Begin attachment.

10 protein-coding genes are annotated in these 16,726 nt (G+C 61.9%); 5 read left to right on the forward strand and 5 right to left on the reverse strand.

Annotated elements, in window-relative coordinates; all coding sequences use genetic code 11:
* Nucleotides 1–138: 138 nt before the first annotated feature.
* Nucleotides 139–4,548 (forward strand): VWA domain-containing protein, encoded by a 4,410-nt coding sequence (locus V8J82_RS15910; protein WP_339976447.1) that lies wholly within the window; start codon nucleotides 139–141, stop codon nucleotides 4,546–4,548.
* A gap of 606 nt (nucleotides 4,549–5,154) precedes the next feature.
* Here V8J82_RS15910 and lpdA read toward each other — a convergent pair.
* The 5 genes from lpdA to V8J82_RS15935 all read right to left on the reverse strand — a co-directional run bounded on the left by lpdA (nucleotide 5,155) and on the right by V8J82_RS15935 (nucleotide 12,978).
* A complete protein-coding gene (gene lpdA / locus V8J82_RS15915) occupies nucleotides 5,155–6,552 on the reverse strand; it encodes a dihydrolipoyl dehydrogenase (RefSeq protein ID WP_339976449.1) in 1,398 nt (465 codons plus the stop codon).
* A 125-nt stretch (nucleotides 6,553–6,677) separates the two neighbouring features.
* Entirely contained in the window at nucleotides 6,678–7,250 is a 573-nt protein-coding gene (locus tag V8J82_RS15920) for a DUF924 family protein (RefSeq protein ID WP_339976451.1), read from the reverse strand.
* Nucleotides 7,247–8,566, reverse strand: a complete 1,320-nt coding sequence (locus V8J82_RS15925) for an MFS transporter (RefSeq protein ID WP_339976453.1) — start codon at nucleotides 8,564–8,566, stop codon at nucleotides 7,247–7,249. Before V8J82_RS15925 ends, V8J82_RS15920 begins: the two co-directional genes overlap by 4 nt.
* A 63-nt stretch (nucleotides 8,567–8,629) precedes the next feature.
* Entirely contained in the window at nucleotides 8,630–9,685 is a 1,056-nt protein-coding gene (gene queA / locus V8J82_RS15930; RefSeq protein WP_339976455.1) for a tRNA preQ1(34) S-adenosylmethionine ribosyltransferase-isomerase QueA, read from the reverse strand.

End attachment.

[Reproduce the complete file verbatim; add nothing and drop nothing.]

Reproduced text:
10 protein-coding genes are annotated in these 16,726 nt (G+C 61.9%); 5 read left to right on the forward strand and 5 right to left on the reverse strand.

Annotated elements, in window-relative coordinates; all coding sequences use genetic code 11:
* Nucleotides 1–138: 138 nt before the first annotated feature.
* Nucleotides 139–4,548 (forward strand): VWA domain-containing protein, encoded by a 4,410-nt coding sequence (locus V8J82_RS15910; protein WP_339976447.1) that lies wholly within the window; start codon nucleotides 139–141, stop codon nucleotides 4,546–4,548.
* A gap of 606 nt (nucleotides 4,549–5,154) precedes the next feature.
* Here V8J82_RS15910 and lpdA read toward each other — a convergent pair.
* The 5 genes from lpdA to V8J82_RS15935 all read right to left on the reverse strand — a co-directional run bounded on the left by lpdA (nucleotide 5,155) and on the right by V8J82_RS15935 (nucleotide 12,978).
* A complete protein-coding gene (gene lpdA / locus V8J82_RS15915) occupies nucleotides 5,155–6,552 on the reverse strand; it encodes a dihydrolipoyl dehydrogenase (RefSeq protein ID WP_339976449.1) in 1,398 nt (465 codons plus the stop codon).
* A 125-nt stretch (nucleotides 6,553–6,677) separates the two neighbouring features.
* Entirely contained in the window at nucleotides 6,678–7,250 is a 573-nt protein-coding gene (locus tag V8J82_RS15920) for a DUF924 family protein (RefSeq protein ID WP_339976451.1), read from the reverse strand.
* Nucleotides 7,247–8,566, reverse strand: a complete 1,320-nt coding sequence (locus V8J82_RS15925) for an MFS transporter (RefSeq protein ID WP_339976453.1) — start codon at nucleotides 8,564–8,566, stop codon at nucleotides 7,247–7,249. Before V8J82_RS15925 ends, V8J82_RS15920 begins: the two co-directional genes overlap by 4 nt.
* A 63-nt stretch (nucleotides 8,567–8,629) precedes the next feature.
* Entirely contained in the window at nucleotides 8,630–9,685 is a 1,056-nt protein-coding gene (gene queA / locus V8J82_RS15930; RefSeq protein WP_339976455.1) for a tRNA preQ1(34) S-adenosylmethionine ribosyltransferase-isomerase QueA, read from the reverse strand.